For thousands of years, labyrinths have been used as a meditative and prayer tool. Walking meditations are a wonderful way to stay focused on the present. Even with finger and eye labyrinths, tracing a circuitous route makes one focus on the present which can help to calm the mind. Labyrinths are believed to represent the wholeness of life, as we journey to our own heart and center, and to be able to find our way back out again. This is a beautiful representation of how we can approach our lives. Instead of feeling frustrated and caught in a maze with many directions and dead ends, the labyrinth reminds us that we just need to find our center and return to the world refreshed. The only choice one needs to make with a labyrinth is whether or not to enter into it.

Most labyrinths are built based on sacred geometry, which is wisdom and knowledge in an architectural form. When walking the labyrinth, you should experience rest, order, comfort, and harmony. Walking through the circle allows the chattering of the mind to become calm and quiet as you become focused on the simple task of putting one foot in front of the other to reach your goal of reaching the center. Because you cannot get lost, moving through the labyrinth brings calmness, not stress, and there is no need to constantly be looking towards the “future” of where the path will be taking you: just have faith that the path will lead you to your goal.

The path can be walked slowly, walked quickly, ran through, or even danced through, whichever way helps you find enlightenment and peace. There is no right way or wrong way to follow a labyrinth, only that you enter with an open heart and with the intention of calming the mind. Or not! Perhaps you want to just be amazed at the architecture and geometry of the design. If that is your intent, then go with an open heart and open mind.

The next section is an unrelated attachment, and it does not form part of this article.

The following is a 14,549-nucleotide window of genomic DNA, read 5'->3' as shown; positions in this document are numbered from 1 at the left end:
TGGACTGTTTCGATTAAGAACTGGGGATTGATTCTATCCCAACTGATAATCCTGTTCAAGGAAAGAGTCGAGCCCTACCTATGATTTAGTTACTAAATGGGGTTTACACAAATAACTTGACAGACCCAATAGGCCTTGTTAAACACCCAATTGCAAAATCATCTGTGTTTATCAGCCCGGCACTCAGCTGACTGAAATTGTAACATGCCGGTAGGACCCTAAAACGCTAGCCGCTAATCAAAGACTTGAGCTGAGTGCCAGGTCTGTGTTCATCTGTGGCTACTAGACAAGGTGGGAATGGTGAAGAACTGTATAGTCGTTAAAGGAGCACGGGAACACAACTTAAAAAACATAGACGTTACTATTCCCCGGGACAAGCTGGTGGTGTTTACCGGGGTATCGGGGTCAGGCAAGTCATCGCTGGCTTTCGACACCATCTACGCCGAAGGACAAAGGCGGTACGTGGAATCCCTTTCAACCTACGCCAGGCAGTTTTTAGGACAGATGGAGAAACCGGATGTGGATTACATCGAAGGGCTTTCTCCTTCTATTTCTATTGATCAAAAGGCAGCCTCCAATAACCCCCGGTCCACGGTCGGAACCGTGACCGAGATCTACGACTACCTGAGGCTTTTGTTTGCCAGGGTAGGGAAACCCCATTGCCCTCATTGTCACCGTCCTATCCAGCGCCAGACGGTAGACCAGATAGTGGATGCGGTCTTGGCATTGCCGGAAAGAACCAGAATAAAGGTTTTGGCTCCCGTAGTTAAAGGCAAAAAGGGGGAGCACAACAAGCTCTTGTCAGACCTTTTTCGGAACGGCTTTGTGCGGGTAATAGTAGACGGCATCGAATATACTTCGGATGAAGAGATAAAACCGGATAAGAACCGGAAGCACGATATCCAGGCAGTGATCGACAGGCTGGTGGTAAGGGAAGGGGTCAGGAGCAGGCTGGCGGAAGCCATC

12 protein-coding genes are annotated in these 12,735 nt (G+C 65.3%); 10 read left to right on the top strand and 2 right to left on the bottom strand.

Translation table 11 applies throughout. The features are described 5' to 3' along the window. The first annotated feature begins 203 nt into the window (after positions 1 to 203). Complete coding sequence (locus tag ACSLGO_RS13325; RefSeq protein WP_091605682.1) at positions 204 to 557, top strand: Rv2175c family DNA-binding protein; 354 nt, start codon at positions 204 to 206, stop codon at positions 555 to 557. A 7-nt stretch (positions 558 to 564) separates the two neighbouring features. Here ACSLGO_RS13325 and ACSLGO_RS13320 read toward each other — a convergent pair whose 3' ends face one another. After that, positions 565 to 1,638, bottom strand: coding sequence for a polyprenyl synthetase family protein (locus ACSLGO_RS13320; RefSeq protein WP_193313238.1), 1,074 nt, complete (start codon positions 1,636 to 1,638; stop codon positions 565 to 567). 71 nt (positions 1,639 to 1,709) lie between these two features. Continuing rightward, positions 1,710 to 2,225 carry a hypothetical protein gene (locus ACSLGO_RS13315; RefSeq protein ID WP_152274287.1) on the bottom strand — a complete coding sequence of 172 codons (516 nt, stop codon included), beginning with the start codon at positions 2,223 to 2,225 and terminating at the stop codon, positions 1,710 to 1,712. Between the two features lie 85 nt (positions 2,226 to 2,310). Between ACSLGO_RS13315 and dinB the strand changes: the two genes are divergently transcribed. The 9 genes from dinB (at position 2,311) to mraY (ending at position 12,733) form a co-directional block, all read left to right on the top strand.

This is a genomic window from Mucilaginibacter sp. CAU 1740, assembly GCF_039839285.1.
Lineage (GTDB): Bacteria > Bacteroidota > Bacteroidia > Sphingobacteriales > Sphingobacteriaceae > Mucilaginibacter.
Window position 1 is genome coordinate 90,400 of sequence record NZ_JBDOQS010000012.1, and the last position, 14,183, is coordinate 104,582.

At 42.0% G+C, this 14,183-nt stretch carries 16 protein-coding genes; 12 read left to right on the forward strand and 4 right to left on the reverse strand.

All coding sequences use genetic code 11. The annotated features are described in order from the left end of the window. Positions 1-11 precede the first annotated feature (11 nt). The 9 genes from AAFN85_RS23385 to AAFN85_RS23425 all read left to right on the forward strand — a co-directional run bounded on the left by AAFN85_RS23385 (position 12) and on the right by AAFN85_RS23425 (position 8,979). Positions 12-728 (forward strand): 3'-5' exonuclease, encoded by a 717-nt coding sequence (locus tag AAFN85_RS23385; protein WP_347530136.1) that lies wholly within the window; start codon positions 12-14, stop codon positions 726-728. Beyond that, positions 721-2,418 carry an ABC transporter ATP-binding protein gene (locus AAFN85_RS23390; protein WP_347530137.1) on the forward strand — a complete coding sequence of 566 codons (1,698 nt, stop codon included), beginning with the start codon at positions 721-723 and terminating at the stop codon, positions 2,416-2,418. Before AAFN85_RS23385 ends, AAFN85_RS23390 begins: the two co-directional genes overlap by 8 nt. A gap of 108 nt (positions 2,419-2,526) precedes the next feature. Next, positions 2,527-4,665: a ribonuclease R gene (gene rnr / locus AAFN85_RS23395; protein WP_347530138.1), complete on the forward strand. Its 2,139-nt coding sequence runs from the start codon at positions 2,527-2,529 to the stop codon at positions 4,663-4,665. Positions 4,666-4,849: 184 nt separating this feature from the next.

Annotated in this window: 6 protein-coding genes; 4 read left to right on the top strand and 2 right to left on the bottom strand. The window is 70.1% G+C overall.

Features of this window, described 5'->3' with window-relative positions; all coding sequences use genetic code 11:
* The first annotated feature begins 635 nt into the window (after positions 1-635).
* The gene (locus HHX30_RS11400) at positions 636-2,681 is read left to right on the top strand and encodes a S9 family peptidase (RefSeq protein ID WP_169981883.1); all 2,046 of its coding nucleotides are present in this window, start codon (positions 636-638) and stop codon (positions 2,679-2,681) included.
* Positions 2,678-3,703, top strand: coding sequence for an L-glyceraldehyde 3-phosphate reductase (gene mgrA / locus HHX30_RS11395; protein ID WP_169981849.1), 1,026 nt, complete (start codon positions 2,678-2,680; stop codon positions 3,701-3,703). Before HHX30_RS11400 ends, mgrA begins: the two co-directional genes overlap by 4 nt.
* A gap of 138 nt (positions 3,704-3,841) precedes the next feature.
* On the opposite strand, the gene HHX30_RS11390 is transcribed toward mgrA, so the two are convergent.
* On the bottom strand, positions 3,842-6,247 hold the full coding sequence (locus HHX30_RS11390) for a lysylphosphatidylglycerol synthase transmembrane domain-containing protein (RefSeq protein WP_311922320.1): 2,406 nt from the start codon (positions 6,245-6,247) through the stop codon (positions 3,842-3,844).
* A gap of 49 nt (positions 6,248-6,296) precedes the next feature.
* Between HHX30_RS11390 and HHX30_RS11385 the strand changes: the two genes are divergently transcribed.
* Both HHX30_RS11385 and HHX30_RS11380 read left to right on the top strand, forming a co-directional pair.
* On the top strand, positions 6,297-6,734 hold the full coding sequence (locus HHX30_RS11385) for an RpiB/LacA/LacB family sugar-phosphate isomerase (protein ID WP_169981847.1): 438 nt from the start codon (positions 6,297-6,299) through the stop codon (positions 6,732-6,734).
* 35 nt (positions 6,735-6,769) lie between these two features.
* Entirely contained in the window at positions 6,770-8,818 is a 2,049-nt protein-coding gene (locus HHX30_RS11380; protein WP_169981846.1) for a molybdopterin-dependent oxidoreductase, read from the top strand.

What is the Science of Walking a Labyrinth?

There has been a resurgence of labyrinths being built for healing purposes. Many hospitals even have labyrinths on their grounds as well as finger labyrinths to help reduce stress and to promote healing in patients. Reduced stress can help patients feel calm while they are going through an illness.

When walking the circular path, your brain switches from one cerebral hemisphere to the other as you walk back and forth. The rocking back and forth motion may help to activate certain parts of the brain that may have been suppressed due to injury, physical or emotional. In addition, walking the labyrinth stimulates each side of the brain separately. One side stimulates the right brain, heightening creativity and artistry. When it switches to the left brain, the analytical side is stimulated. This may help heal someone whose speech and language center of the brain has been suppressed. By stimulating both sides of the brain, balance may be achieved in both sides of the cerebral cortex. 

Whether or not there is any solid proof that labyrinths have health benefits, or can help to heighten spiritual awakening, people have been walking them for thousands and thousands of years. It is up to you to believe or not if they have special powers. Just enter into the calming influence of a labyrinth and decide for yourself. 

 

Articles published by Basmati.com are no substitute for medical advice. Please consult your health care provider before beginning any new regimen. For more information, please visit our disclaimer page here.

Back to main site

Write a comment

CAPTCHA
This question is for testing whether or not you are a human visitor and to prevent automated spam submissions.